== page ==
Archive - 2012
ST. MARYS â€” One-year-old Nala seemed oblivious of the new adventure her life was about to take on. She rolled around on the ground, fetched sticks, and greeted everyone, who would lend a petting hand, with a healthy purr. But one thing was certain. A connection was made.
Lori Moon, of Newport, R.I., learned about her new kitten Nala through Sueâ€™s Animal Rescue Teamâ€™s (SART) Web site. Since she was coming to the area for business, she called and set an adoption appointment this week. The two hit it off instantly, and Nala is now resting comfortably in her new Rhode Island home.
Preliminary design work is underway to extend New Knoxville utilities to the county airport outside village limits.
A meeting held this week introduced key parties involved in the utility and drainage redesign project at Neil Armstrong Airport.
â€śWe set preliminary timelines,â€ť Airport Manager Sean Stroh said.
He anticipated early site survey work, including topographic surveying, beginning next week. Design work should be done by the end of summer and the project bid out by August.
â€śA lot depends on the bids,â€ť Stroh said of costs.
Weather alerts, road closures and other emergency information is getting out to Auglaize County residents more quickly through posts to Facebook and tweets on Twitter.
Auglaize County Emergency Management Agency (EMA) Director Troy Anderson said he decided to broadcast his information through the new social mediums in an effort to disseminate information faster.
The idea came about while Anderson, who is working on his meteorology degree, began talking to residents and fielded repeated questions about how information could be broadcast to the public in a more timely manner.
Talon Scott Lee, 3, of Cridersville, died at 3:27 p.m. Thursday, Feb. 2, 2012, at St. Ritaâ€™s Medical Center, in Lima. He was born April 16, 2008, in Lima, the son of Rebecca Lee and Scott Flynn, who survive in Cridersville.
Looking at a proposed budget with a diminishing general fund cash carryover, the new Wapakoneta City Council Finance Committee chair intends to examine the city’s budget line-by-line during the next week.
She also is open to a proposal made Thursday to reduce the income tax credit for people working outside the city.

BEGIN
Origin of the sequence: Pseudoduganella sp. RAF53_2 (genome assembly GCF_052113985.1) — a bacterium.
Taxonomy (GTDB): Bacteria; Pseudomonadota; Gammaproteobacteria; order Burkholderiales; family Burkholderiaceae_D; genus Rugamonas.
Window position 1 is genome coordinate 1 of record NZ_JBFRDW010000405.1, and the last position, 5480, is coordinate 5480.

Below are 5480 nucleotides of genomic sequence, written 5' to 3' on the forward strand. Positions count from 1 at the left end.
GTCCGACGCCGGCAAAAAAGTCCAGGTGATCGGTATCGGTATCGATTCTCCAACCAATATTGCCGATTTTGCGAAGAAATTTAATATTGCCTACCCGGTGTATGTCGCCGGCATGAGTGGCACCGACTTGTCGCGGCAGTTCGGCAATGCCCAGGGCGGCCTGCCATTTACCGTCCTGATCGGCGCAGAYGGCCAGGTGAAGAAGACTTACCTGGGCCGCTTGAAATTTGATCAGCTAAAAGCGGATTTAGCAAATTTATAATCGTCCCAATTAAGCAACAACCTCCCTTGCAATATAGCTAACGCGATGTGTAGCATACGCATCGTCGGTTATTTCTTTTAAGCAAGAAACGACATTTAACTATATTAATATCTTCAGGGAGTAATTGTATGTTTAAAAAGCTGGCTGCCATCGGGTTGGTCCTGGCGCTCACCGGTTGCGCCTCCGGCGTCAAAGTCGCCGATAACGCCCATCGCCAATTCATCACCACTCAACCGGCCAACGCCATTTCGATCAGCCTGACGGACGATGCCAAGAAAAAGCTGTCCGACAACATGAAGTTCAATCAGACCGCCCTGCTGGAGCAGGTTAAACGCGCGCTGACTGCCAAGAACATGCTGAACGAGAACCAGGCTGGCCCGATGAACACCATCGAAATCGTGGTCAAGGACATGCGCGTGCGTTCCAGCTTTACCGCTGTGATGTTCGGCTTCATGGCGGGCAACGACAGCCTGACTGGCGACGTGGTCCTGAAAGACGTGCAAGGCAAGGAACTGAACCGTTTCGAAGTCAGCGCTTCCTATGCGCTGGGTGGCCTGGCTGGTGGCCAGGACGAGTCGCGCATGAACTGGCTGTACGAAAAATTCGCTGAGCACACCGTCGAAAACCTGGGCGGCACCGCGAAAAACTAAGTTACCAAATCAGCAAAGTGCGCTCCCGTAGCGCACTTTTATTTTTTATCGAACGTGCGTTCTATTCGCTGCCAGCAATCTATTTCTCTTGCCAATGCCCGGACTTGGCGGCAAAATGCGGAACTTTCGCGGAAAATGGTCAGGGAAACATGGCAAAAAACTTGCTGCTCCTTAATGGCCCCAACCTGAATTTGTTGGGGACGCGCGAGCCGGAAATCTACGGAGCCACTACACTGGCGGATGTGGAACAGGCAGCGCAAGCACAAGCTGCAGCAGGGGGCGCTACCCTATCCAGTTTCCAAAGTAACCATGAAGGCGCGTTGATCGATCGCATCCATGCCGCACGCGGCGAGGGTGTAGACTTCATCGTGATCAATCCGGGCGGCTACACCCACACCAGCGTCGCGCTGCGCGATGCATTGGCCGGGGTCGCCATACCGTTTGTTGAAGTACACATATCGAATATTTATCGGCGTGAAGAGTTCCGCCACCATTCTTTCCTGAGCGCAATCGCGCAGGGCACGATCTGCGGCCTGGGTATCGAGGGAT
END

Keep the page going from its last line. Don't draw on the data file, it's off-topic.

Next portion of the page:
Every time a local professional baseball player travels, he takes with him a duffel bag of books.
On the bus, in the hotel, while he waits, wherever he is, Brian Garman reads.
“I spend a lot of time in a book,” said the 2006 Wapakoneta High School graduate, who pitched last season for the Wisconsin Timber Rattlers, a minor league baseball team affiliated with the Milwaukee Brewers.
Like the people the volunteers of an annual event help to hope, organizers say they hope their efforts this year help the American Cancer Society Relay for Life of Greater Auglaize County return to stronger participation numbers.
Wapakoneta resident Laura Kelley, who has been involved since organizers first held a local Relay for Life 15 years ago, is one of this year’s organizers for the event which has moved to the Auglaize County Fairgrounds from Harmon Field and switched to mid-June from mid-May.
Once the nerves subsided, nearly every shot one team took tickled the twine, while the other team struggled to rattle the rim.
The offensive onslaught continued the entire first half as the Wapakoneta Redskins held a 16-0 lead before St. Marys hit a long-range bomb at the first-quarter buzzer. The struggles continued in the second quarter as the Redskins built a 36-7 half-time lead en route to a 61-27 victory.
WAYNESFIELD â€” The Waynesfield-Goshen Tigers earned a much needed Northwest Central Conference win, defeating the Fairbanks Panther 66-50 Thursday night in Waynesfield.
The Tigers are now 9-8 overall and 5-1 in NWCC play.
â€śOur shooting started out great,â€ť W-G varsity coach Ted Patton said.
The Tigers started with a 20-12 lead in the first quarter of play. Hard defensive pressure prevented the Panthers from scoring.
Fairbanks caught up late in the second with rebounds.
â€śRebounds did help us initially. They kept us in the game,â€ť Fairbanks varsity coach Brock Oakes said.
A new bill being introduced by two senators would require Congressional members to divest themselves of stock holdings or place them in a blind trust.
Democratic U.S. Sens. Sherrod Brown, of Ohio, and Jeff Merkley, of Oregon, penned and sponsored the Putting the People’s Interests First Act of 2012 which would build on the Stop Trading on Congressional Knowledge Act of 2012, or the STOCK Act, which is aimed at preventing Congressional members from using inside information gained on Capitol Hill to make money on the stock market or to increase their stock portfolio.